Of course they are also the indicators of eating bad corn dogs and two hundred million other things, including Zebraititus Hypochondriasis, all of which are more likely than pseudomyxoma peritonei.

OK, I made that one up. There is nothing as Zebraititus.

So I can’t mistake the docs for looking to low blood glucose as the cause of a young T1’s fainting spells. It is the most probable cause. Still, the hoof beats in the Vermont forest could be a Zebra. Perhaps a circus train derailed, freeing all the critters. Maybe misguided eco terrorists freed one out of a zoo. After all, simply because pseudomyxoma peritonei is one of the rarest diseases in the world does not mean people do not get it. They do.

For years I had a zebra Xing sign above the doorway of my clinic office. It was a method of thumbing my nose at medical tradition and a reminder to keep an open mind in any way times. I am aware that Zebras happen. I have seen it.

But even working beneath a zebra crossing sign, I would nevertheless seem to blood glucose as the secret to your young worker’s woes. It sure seems to fit the bill, even or even all the evidence. So the first thing I had troubleshoot before I went zebra searching is her meter. Is your meter working correctly? Is it giving us good, dependable data? There are a whole lot of crap yards out there and health insurance plans are forcing a growing number of PWDs into using these shady pieces of gear.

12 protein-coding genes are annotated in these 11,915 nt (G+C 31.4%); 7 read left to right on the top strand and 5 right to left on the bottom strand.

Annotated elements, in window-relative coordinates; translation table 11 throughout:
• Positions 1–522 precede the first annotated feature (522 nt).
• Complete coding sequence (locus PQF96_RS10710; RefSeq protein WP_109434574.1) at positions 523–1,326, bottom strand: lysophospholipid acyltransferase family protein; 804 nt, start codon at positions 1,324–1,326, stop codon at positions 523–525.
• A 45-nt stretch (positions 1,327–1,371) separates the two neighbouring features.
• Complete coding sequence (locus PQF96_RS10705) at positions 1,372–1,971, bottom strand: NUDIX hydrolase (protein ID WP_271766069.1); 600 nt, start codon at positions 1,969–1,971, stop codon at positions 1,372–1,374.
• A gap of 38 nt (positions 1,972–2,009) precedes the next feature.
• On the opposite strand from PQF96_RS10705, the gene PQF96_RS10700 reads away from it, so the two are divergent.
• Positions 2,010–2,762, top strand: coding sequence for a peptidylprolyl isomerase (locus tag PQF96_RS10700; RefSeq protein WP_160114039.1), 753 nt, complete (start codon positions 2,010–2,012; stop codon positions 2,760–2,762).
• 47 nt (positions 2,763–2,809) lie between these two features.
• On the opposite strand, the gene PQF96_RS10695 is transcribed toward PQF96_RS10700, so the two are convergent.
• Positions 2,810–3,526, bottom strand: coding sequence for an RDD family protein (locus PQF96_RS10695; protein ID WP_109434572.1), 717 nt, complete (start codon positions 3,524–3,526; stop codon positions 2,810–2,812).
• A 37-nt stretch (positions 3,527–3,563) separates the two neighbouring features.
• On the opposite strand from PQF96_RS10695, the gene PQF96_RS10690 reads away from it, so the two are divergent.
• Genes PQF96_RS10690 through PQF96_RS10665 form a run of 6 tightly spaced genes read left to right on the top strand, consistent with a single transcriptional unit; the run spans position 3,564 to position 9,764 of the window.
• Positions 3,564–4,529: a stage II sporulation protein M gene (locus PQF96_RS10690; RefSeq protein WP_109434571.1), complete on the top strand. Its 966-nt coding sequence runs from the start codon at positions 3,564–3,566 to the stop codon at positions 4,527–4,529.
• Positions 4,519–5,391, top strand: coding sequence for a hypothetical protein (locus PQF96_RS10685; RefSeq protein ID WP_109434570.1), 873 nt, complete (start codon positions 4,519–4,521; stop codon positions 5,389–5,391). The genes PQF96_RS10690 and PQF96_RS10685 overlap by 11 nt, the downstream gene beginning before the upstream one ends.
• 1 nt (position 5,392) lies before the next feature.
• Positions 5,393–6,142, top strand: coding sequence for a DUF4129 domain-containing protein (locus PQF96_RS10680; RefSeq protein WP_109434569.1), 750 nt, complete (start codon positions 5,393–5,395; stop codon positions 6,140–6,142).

And it is worth noting that many of the poorer meters give the least accurate information in the very low blood glucose range.

My first advice to you would be to enlarge your struggling college student’s employee benefit plan to add a single really good meter and 100 strips to go with it. Consider it as a possible investment in enhanced productivity. Let’s not eliminate the most probable cause until we’re really sure it is not the issue. Keep in mind that none of us possess a worldwide lights-out point. Each and every hypo affects each and every one of us otherwise. Some of the contributing factors are the rate of the blood sugar drop, the sum of active insulin in the blood, the type, nature, quantity, and timing of the latest meal, and the baseline average blood glucose of the PWD. That list does not even include things like stress, sleep hygiene, illness, and a million other things. My point being, do not assume somebody has to be at 35 mg/dL to pass out.

But if the tree I’m barking up turns out empty, until I looked at heart neuropathy, I would look to another place in the bloodstream, and that is quantity and pressure. Why? If the hoof beats were not out of a white-tailed deer (common in Vermont), the next most likely hoof beater in the Vermont woods is a moose.